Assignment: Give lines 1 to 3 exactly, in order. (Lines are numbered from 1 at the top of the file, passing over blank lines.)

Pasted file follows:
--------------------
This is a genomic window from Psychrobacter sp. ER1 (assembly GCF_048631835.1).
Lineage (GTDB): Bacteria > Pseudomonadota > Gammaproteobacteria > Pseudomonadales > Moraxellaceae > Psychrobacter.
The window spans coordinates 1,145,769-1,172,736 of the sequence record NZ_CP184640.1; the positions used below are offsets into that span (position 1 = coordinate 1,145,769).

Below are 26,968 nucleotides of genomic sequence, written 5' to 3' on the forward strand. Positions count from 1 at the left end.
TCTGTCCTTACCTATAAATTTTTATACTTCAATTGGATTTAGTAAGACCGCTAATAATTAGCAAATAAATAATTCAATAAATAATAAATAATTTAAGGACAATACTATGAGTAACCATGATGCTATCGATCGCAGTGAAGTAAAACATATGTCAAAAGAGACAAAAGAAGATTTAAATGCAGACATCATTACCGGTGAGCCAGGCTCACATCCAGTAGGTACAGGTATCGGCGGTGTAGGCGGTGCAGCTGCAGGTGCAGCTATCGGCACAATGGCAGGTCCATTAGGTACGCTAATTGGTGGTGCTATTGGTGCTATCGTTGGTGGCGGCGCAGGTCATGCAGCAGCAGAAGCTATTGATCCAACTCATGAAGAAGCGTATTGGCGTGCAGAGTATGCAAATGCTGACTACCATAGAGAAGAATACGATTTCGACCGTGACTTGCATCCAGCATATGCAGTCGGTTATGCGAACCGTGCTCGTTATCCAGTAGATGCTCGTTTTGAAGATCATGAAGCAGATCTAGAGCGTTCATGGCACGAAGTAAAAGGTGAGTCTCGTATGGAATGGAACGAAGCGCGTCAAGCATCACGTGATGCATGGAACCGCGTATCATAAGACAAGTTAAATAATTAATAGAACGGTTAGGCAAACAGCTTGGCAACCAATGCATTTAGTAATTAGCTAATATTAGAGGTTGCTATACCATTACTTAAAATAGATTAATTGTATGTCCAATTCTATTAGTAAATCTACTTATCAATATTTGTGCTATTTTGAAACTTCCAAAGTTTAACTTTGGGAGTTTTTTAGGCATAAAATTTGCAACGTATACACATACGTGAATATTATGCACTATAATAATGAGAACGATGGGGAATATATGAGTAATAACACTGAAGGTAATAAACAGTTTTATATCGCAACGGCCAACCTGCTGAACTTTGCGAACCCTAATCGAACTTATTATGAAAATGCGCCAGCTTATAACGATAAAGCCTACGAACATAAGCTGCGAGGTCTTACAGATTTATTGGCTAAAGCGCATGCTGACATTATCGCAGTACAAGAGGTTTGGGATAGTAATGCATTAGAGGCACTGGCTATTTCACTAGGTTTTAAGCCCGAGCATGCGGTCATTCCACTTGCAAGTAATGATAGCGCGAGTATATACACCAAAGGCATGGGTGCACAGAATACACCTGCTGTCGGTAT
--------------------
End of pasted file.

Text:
This is a genomic window from Psychrobacter sp. ER1 (assembly GCF_048631835.1).
Lineage (GTDB): Bacteria > Pseudomonadota > Gammaproteobacteria > Pseudomonadales > Moraxellaceae > Psychrobacter.
The window spans coordinates 1,145,769-1,172,736 of the sequence record NZ_CP184640.1; the positions used below are offsets into that span (position 1 = coordinate 1,145,769).